2. What are some things we Christians do that sometimes make us lose the peace we have in Christ? Sometimes Christians forget that the forgiveness we have is the most important gift from God. Then we can get so caught up in trying to be good and religious that we become judgmental of ourselves and others. Also, we can get so busy with the good things God has given us to do for him that we become like Martha in Luke 10 and get angry over the hard work it takes to serve. We can also fall into sinful habits that increase our guilt and shame. Without a clear view of the good news, our sins, after coming to faith, can still bury us.
3. Explain this statement to someone: “No Jesus, no peace. Know Jesus, know peace!” If we do not have Jesus in our lives, we will not have the peace he brings. No other religion or philosophy can take away sins and the guilt they produce. Once you truly know Jesus as your Savior you know by experience what peace really is.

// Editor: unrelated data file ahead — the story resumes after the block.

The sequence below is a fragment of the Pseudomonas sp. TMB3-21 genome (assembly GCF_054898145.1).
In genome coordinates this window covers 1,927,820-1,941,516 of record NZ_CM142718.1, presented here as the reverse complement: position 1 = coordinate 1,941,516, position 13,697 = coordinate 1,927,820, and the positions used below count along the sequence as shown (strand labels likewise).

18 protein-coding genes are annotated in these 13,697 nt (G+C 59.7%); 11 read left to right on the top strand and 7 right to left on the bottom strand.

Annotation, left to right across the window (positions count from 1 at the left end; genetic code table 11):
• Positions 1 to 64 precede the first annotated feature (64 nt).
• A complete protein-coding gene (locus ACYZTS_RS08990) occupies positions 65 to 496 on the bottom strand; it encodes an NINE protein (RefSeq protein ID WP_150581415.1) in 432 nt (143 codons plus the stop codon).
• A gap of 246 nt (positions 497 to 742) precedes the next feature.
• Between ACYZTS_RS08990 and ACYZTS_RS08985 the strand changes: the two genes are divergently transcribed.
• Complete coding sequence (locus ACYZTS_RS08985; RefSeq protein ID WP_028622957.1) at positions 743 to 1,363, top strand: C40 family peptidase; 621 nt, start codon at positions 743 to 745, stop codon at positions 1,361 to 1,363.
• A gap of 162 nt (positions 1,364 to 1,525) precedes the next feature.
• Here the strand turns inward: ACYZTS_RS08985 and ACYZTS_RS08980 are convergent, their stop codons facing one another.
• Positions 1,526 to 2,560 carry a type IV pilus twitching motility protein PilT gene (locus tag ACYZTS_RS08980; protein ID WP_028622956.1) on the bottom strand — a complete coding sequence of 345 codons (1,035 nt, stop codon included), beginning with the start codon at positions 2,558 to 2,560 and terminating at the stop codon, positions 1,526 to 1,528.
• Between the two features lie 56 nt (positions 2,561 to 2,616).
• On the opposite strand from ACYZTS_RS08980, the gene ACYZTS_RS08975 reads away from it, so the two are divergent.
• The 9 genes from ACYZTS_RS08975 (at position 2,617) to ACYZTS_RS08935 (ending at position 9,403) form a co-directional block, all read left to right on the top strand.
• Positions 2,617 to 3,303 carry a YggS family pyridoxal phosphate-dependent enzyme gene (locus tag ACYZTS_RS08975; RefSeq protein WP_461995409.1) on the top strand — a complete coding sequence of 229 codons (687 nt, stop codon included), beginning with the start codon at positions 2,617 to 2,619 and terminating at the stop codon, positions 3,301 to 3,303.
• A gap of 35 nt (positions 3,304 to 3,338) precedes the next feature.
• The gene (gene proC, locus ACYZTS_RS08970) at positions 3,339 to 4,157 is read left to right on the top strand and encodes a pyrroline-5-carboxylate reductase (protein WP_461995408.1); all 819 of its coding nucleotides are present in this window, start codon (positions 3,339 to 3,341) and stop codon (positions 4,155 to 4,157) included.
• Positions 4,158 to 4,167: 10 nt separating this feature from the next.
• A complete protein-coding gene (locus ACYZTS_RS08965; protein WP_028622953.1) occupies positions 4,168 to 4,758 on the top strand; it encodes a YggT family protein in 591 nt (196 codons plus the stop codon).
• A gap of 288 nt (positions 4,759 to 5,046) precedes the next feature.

4. Think of someone you know who tends to beat himself or herself up over sins. How will you use the story in Luke 7 to free that loved one from the chains of guilt? You could get your friend to read this story with you and then ask him what he thinks his sins were. Then ask how many times he thinks he committed them. Then ask him to close his eyes and picture Jesus sitting right there with him. Have him tell Jesus how sorry he is, and then, while he listens, you tell him what Jesus told this woman: “Your sins are forgiven. . . . Your faith has saved you; go in peace.” Tell him to remember your moment together each time he gets caught up in berating himself.
Contributing editor Don Patterson is pastor at Holy Word, Austin, Texas.
This is the first article in a 12-part series on Christian maturity.
Copyrighted by WELS Forward in Christ © November 2009 reprinted with permission.